Wednesday, May 17, 2017

On Making Bras



I've raved about Beverly Johnson before. (Yes, that's a long post, but it's in there.)

I'm not sure if I would have tried sewing bras without her class on Craftsy. I have a brand/style of bra that I've worn for a long time and it didn't really occur to me to try making my own.

That is, until a random, 1970 bra pattern showed up among a box of Stretch and Sew patterns that I bought on Ebay. The pattern isn't Stretch and Sew (I don't think Ann wrote bra patterns), and I didn't talk about it on the blog because the sizing was rid.i.cu.lous, so I threw the bra away, in frustration. But, it wasn't that hard to sew, really. It was just enough to make me curious. 

I watched all three of Beverly's Craftsy classes, bought a kit at Bravo Bella Bras, a pattern from Sew Sassy and it was off to the races. 

My first bra fit pretty well. It had a few errors that I figured were from my inexperience. So, I tried again. Bra number 2 (we're not counting 1970, thank you), was AMAZING. I felt (and feel!) so good in it! 

I'm short and short-waisted and I'm starting to think that part of why I've always had a love/hate relationship with bras is that the underwire, inevitably, is just too darn long for me. That makes it dig into my side/underarm. Ouch!

For the last few years, I've worn bras that are foam cups and very stretchy. Really - now that I've worn another style, I'm realizing that I probably liked them just because the underwire didn't actually do much. The bottom band hangs so low on my body, even when I wear a somewhat smaller size, that the underwire doesn't even really touch me, if that makes sense? The shape of the bra forces the underwire to rest lower against my chest than my assets actually are. Everything just hangs, with the bra more or less sitting like a cover, not like a sling. It looks ok, but it's not as comfortable as actually having support. At certain times of the month, everything would get so sore that I would swear to never eat salt, again. But, it wasn't the salt. It was my bras.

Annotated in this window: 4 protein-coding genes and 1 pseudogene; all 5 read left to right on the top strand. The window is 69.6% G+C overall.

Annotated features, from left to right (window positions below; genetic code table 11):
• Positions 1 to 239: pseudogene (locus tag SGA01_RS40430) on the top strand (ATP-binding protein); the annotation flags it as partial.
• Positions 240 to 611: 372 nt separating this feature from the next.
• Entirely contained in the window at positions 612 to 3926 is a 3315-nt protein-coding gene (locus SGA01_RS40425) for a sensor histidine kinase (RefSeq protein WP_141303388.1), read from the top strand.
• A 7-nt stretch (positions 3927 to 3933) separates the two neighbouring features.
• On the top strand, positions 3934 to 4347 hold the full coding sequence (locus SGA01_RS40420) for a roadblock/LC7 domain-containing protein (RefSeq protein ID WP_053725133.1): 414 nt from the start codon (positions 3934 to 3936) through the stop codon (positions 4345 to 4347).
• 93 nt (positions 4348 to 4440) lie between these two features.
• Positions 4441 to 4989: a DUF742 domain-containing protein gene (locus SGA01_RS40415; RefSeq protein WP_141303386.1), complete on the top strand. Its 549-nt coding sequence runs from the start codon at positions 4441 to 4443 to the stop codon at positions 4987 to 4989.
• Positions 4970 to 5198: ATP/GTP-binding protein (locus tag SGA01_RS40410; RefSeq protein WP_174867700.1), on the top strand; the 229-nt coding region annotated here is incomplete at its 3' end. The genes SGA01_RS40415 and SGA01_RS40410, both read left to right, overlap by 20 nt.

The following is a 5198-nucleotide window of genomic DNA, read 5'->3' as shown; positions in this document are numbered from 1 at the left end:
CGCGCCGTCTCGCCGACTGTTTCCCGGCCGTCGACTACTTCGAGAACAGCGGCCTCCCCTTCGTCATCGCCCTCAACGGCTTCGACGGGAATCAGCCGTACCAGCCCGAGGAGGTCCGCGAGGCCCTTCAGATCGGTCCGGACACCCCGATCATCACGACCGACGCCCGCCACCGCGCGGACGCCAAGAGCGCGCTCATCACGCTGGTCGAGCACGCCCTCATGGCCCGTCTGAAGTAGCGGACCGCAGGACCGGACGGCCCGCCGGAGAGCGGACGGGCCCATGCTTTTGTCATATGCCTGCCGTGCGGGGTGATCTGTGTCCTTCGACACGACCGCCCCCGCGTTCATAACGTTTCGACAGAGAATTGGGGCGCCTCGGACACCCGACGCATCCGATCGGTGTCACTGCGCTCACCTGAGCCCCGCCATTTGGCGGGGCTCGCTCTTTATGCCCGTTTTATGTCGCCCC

I've read advice about how molded foam cups aren't great for a lot of women. As in, “(your breasts are) going to settle at the bottom of the contour cup and you’ll going to have space at the top of the strap.” I've noticed this in my foam cup bras, but I just was too afraid to try a different style and get murdered by escaping underwires, again. 

As an aside, the expert above also says that you should replace a bra after 8 months. Let's do the math. She suggests not wearing the same bra 2 days in a row. Let's assume she has 2 "everyday" bras that she rotates through every single day and never wears another kind of bra. I was told, when I was growing up, that you should really have 3 bras you rotate. If her 2 bras last 8 months, that's about 120 wears each. If I use her same idea and do it with 3 bras, I would be replacing them all after about a year. Which, actually, is pretty much what I did when I was a teenager. 

A wardrobe of 5 bras should, using these numbers, last for about 20 months, or almost 2 years! Not bad for $10 to $20 per bra, once you get into the swing of it. That comes to just over $50 per year spent on bras. I don't know about you, but there have been years where I've spent a lot more than $50 on bras. Heck, there are months where I've spent more than that. Plus, if my weight changes and I need a new bra after 3 or 6 months, I'll be way less annoyed about it, if I make it myself. 
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